And we’re not even including the fact that beef is so much more nutritious than candy bars. It’s full of bioavailable iron and other vitamins and minerals. Contrary to many reports, beef does not take a billion gallons of water to produce a pound of meat, and pasture-based herbivores can help sequester carbon. Processed food takes incredible amounts of resources to make compared to an animal raised in a natural way. In fact, I bet that if someone were to compare a life-cycle analysis of what it takes to produce a snickers bar (so, all the inputs required from the fossil fuels, crops, water, electricity, etc.) and compared it to what it takes to produce the same weight in grass-fed beef, the beef would win hands down.
If you can afford a smart phone, a wifi connection, a winter vacation, or a snickers bar, then you can afford healthy food. If you generally spend your leisure time in a similar way to most Americans, then I challenge you to spend less on food “away from home,” more on the raw ingredients. A little more time in the kitchen is an investment in yourself.
Need some ideas on how to incorporate cooking into your routine, have a medical condition, or have you hit a plateau and could use some advice? I love working with people who are excited to make change, and who are done making excuses for why they “can’t” spend the time or money on good food. If you’re ready to take the life preserver, check out how to work with me.
Absolutely love all of this. Sometimes tough love is all that works. Setting priorities is number one, you cannot live without proper nutrition, or live well that is, you can live without TV. I’m still in shock that average time watching TV is so high, who has that kind of time!
Anyway, props to you for putting this out there, it’s such an important message.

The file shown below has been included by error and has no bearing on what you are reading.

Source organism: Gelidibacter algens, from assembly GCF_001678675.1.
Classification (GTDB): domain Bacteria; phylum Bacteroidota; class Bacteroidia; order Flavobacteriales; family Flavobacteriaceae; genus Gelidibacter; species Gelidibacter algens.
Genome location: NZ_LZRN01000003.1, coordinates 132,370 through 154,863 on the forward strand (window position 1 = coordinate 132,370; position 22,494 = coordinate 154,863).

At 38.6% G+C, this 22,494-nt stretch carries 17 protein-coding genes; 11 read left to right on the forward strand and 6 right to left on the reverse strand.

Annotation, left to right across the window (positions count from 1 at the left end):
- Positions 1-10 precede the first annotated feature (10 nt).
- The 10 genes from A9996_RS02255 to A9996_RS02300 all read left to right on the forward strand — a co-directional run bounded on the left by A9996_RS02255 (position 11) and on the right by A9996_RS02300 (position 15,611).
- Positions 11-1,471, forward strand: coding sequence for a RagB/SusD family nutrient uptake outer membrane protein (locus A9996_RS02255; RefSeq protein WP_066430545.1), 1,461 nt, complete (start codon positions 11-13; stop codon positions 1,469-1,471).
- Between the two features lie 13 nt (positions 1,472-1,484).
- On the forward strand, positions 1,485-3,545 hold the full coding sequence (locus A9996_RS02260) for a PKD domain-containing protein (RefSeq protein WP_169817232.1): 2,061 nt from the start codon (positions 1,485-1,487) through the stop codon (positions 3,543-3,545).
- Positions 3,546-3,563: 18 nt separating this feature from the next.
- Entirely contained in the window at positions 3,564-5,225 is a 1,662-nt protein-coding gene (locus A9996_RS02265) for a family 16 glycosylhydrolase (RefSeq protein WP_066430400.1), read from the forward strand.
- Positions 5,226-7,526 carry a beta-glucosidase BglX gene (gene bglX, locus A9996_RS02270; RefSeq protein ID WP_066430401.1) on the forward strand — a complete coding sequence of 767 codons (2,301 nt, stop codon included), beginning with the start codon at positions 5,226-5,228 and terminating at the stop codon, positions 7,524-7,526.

Diana Rodgers, RD says
Great article. Sure wish you had a share by email selection as I would love for some of my friends to read this but I am not on any social media (no wasting time there).
Diana Rodgers, RD says
Can you put the link in an email the “old fashioned” way?
Just copy and paste the page link into an email! Works every time! : )
Stephanie Welch says
It surprises me that people think food should be a minimal part of our budget, instead of one of the best investments we can make. I think the Jaminets have said: there is nothing more expensive than bad health. It would help, of course, if we had the government subsidizing types of food that actually serve our interests on multiple levels of health and sustainability, instead of the foods that are actually sabotaging our health and environment.
It’s also hard to imagine having 3 hours a day to spend watching TV; I wonder if this is the problem with using averages (subsets of people, who may not even be thinking about what they eat, watching >5hrs a day, offsetting those who care more and watch little or none?).
In any case, it is definitely about priorities, but with all the other mad distractions we now have, people do need systems (education, scheduled time, and deliberate meal planning) in order to be able to follow through in our current environment.
I think you’d really enjoy learning a change-oriented technique called Motivational Interviewing Diane. I bet you’ll find it smooths the way with more resistant clients. Best wishes.
Diana Rodgers, RD says
I’m very educated in motivational interviewing. I also find it annoying to have to play games with people though – just not my style. I do great with people who are willing to grab the lifeline. There are lots of RDs who are happy to spend lots of time with people, wasting their money and listening to them talk about how hard it is to resist soda. I just can’t do it. – Diana
Very well written, and so true. I find that people ask questions, but dont like the answers so change nothing. I have also wondered what would happen if the government taxed fast food and subsidised fresh vegetables. I am appalled to find that young mothers I know do not even know how to prepare fresh vegetables. So much awesome information and recipes are out there, but they are not using it.
Elizabeth Resnick says
Totally agree with this Diana! And real food doesn’t have to be that hard, either. I’ve found so many shortcuts that I can throw stuff together very quickly. I’m with you…I have so little patience when people say they don’t have time or money and I see them blowing both on other things. Three hours a day on TV boggles my mind…I don’t even have one. I do get a little distracted by social media at times, but somehow have time to feed my self nutritious food!
What I liked was the comparison between a snicker bar and grass fed beef. Great idea to put it in that perspective. I just started doing research for an article on my blog about Paleo and founds this article very helpful. It is like Hippocrates wrote. “let food be they medicine and medicine be they food” To many people have their priorities wrong.